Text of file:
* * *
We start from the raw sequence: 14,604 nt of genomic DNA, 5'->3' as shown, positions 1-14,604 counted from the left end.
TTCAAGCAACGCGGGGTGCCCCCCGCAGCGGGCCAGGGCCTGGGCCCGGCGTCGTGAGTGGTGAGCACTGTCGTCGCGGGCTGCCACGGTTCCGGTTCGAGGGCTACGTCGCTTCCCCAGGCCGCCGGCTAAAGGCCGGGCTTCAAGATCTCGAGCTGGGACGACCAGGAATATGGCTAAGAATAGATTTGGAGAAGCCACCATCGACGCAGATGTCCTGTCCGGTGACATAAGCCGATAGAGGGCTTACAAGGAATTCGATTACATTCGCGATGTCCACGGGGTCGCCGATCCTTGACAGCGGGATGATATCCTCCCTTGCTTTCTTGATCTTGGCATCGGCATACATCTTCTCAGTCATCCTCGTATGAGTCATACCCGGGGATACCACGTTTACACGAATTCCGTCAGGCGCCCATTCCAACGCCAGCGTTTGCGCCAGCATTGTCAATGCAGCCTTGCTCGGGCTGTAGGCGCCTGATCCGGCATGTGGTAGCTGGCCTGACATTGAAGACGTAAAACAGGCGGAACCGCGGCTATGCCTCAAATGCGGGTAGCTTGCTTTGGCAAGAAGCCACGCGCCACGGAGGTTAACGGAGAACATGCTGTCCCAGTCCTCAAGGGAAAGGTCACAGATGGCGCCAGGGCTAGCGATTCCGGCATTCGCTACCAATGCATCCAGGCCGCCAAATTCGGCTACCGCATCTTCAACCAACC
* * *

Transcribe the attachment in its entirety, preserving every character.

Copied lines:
We start from the raw sequence: 14,604 nt of genomic DNA, 5'->3' as shown, positions 1-14,604 counted from the left end.
TTCAAGCAACGCGGGGTGCCCCCCGCAGCGGGCCAGGGCCTGGGCCCGGCGTCGTGAGTGGTGAGCACTGTCGTCGCGGGCTGCCACGGTTCCGGTTCGAGGGCTACGTCGCTTCCCCAGGCCGCCGGCTAAAGGCCGGGCTTCAAGATCTCGAGCTGGGACGACCAGGAATATGGCTAAGAATAGATTTGGAGAAGCCACCATCGACGCAGATGTCCTGTCCGGTGACATAAGCCGATAGAGGGCTTACAAGGAATTCGATTACATTCGCGATGTCCACGGGGTCGCCGATCCTTGACAGCGGGATGATATCCTCCCTTGCTTTCTTGATCTTGGCATCGGCATACATCTTCTCAGTCATCCTCGTATGAGTCATACCCGGGGATACCACGTTTACACGAATTCCGTCAGGCGCCCATTCCAACGCCAGCGTTTGCGCCAGCATTGTCAATGCAGCCTTGCTCGGGCTGTAGGCGCCTGATCCGGCATGTGGTAGCTGGCCTGACATTGAAGACGTAAAACAGGCGGAACCGCGGCTATGCCTCAAATGCGGGTAGCTTGCTTTGGCAAGAAGCCACGCGCCACGGAGGTTAACGGAGAACATGCTGTCCCAGTCCTCAAGGGAAAGGTCACAGATGGCGCCAGGGCTAGCGATTCCGGCATTCGCTACCAATGCATCCAGGCCGCCAAATTCGGCTACCGCATCTTCAACCAACC